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This Sliding Bar can be switched on or off in theme options, and can take any widget you throw at it or even fill it with your custom HTML Code. Its perfect for grabbing the attention of your viewers. Choose between 1, 2, 3 or 4 columns, set the background color, widget divider color, activate transparency, a top border or fully disable it on desktop and mobile.

About Nembutal

When Emergency Control of SE Is Needed2 ... Consider Nembutal ®

About Nembutal 2017-05-03T06:26:10+00:00

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NEMBUTAL® Sodium Solution (pentobarbital sodium injection) is a sterile solution for intravenous or intramuscular injection. NEMBUTAL® Sodium is a short-acting barbiturate, chemically designated as sodium 5-ethyl-5-(1- methyl butyl) barbiturate. Each mL contains pentobarbital sodium 50 mg, in a vehicle of propylene glycol, 40%, alcohol, 10% and water for injection, to volume.  There are many good reasons to consider Nembutal when choosing an agent for sedation:

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Nembutal® is Fast and Potent for Sedation

  • Delivers rapid onset of action almost immediately1
  • Safe and effective, as a sedative, for patients undergoing CT or MRI procedures.5, 6

Nembutal® is Effective for Seizures

  • A recommended agent as cited in the 2012 “Guidelines for the Evaluation and Management of Status Epilepticus” from the Neurocritical Care Society4
  • Appropriate for seizure control in the pediatric, adult, and geriatric populations.1, 2, 3

Nembutal® is an Alternative When Other Sedatives are not Feasible

  • When oral sedation is not feasible1
  • Preservative free and can be used for patients with soy or egg allergies1
  • Does not present a risk of metabolic infusion syndrome1
  • Latex free vial stopper.

 

 

 

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See full prescribing information

Important Safety Information

CONTRAINDICATIONS
Barbiturates are contraindicated in patients with known barbiturate sensitivity. Barbiturates are also contraindicated in patients with a history of manifest or latent porphyria.

WARNINGS
1. Habit forming: Barbiturates may be habit forming. Tolerance, psychological and physical dependence may occur with continued use. Patients who have psychological dependence on barbiturates may increase the dosage or decrease the dosage interval without consulting a physician and may subsequently develop a physical dependence on barbiturates.

To minimize the possibility of overdosage or the development of dependence, the prescribing and dispensing of sedative-hypnotic barbiturates should be limited to the amount required for the interval until the next appointment. Abrupt cessation after prolonged use in the dependent person may result in withdrawal symptoms, including delirium, convulsions, and possibly death. Barbiturates should be withdrawn gradually from any patient known to be taking excessive dosage over long periods of time.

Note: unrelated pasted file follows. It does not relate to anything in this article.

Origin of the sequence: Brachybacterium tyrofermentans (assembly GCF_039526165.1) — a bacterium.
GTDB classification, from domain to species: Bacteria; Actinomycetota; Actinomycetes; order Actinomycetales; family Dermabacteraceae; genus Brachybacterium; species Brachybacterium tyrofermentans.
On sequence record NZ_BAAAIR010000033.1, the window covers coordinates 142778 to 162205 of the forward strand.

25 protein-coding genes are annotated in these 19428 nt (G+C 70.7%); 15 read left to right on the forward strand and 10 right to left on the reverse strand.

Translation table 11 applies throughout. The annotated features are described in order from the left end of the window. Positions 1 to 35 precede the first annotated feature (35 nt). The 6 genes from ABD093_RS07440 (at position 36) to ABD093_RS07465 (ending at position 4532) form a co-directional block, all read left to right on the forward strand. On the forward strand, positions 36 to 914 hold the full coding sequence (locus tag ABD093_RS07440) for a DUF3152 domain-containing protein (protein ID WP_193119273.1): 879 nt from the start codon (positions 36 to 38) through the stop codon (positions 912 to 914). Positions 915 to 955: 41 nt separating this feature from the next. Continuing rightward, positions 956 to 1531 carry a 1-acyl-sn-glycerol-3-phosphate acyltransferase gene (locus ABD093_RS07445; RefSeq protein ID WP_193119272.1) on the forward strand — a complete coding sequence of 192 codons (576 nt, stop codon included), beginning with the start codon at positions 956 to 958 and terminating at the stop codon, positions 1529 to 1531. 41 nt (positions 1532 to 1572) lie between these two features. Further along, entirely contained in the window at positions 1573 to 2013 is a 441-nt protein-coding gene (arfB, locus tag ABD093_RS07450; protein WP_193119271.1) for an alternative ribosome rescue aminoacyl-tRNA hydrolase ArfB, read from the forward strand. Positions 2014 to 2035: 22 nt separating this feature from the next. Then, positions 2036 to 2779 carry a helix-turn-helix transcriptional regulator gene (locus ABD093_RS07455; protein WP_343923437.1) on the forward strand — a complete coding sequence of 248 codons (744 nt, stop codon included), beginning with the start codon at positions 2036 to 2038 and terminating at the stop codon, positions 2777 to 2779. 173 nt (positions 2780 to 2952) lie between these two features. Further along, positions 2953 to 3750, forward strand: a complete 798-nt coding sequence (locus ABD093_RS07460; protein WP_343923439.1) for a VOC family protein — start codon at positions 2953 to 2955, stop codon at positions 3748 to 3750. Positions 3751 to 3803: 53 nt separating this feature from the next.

2. IV administration: Too rapid administration may cause respiratory depression, apnea, laryngospasm, or vasodilation with fall in blood pressure.
3. Acute or chronic pain: Caution should be exercised when barbiturates are administered to patients with acute or chronic pain, because paradoxical excitement could be induced or important symptoms could be masked. However, the use of barbiturates as sedatives in the postoperative surgical period and as adjuncts to cancer chemotherapy is well established.

4. Use in pregnancy: Barbiturates can cause fetal damage when administered to a pregnant woman. Retrospective, case-controlled studies have suggested a connection between the maternal consumption of barbiturates and a higher than expected incidence of fetal abnormalities.

Withdrawal symptoms occur in infants born to mothers who receive barbiturates throughout the last trimester of pregnancy. If this drug is used during pregnancy, or if the patient becomes pregnant while taking this drug, the patient should be apprised of the potential hazard to the fetus.

5. Synergistic effects: The concomitant use of alcohol or other CNS depressants may produce additive CNS depressant effects.

ADVERSE REACTIONS

The following adverse reactions and their incidence were compiled from surveillance of thousands of hospitalized patients. Because such patients may be less aware of certain of the milder adverse effects of barbiturates, the incidence of these reactions may be somewhat higher in fully ambulatory patients.

More than 1 in 100 patients. The most common adverse reaction estimated to occur at a rate of 1 to 3 patients per 100 is: Nervous System: Somnolence.

Less than 1 in 100 patients. Adverse reactions estimated to occur at a rate of less than 1 in 100 patients listed below, grouped by organ system, and by decreasing order of occurrence are:

Nervous system: Agitation, confusion, hyperkinesia, ataxia, CNS depression, nightmares, nervousness, psychiatric disturbance, hallucinations, insomnia, anxiety, dizziness, thinking abnormality.

Respiratory system: Hypoventilation, apnea.

Cardiovascular system: Bradycardia, hypotension, syncope.

Digestive system: Nausea, vomiting, constipation.

Other reported reactions: Headache, injection site reactions, hypersensitivity reactions (angioedema, skin rashes, exfoliative dermatitis), fever, liver damage, megaloblastic anemia following chronic phenobarbital use.

Please see Nembutal full prescribing information.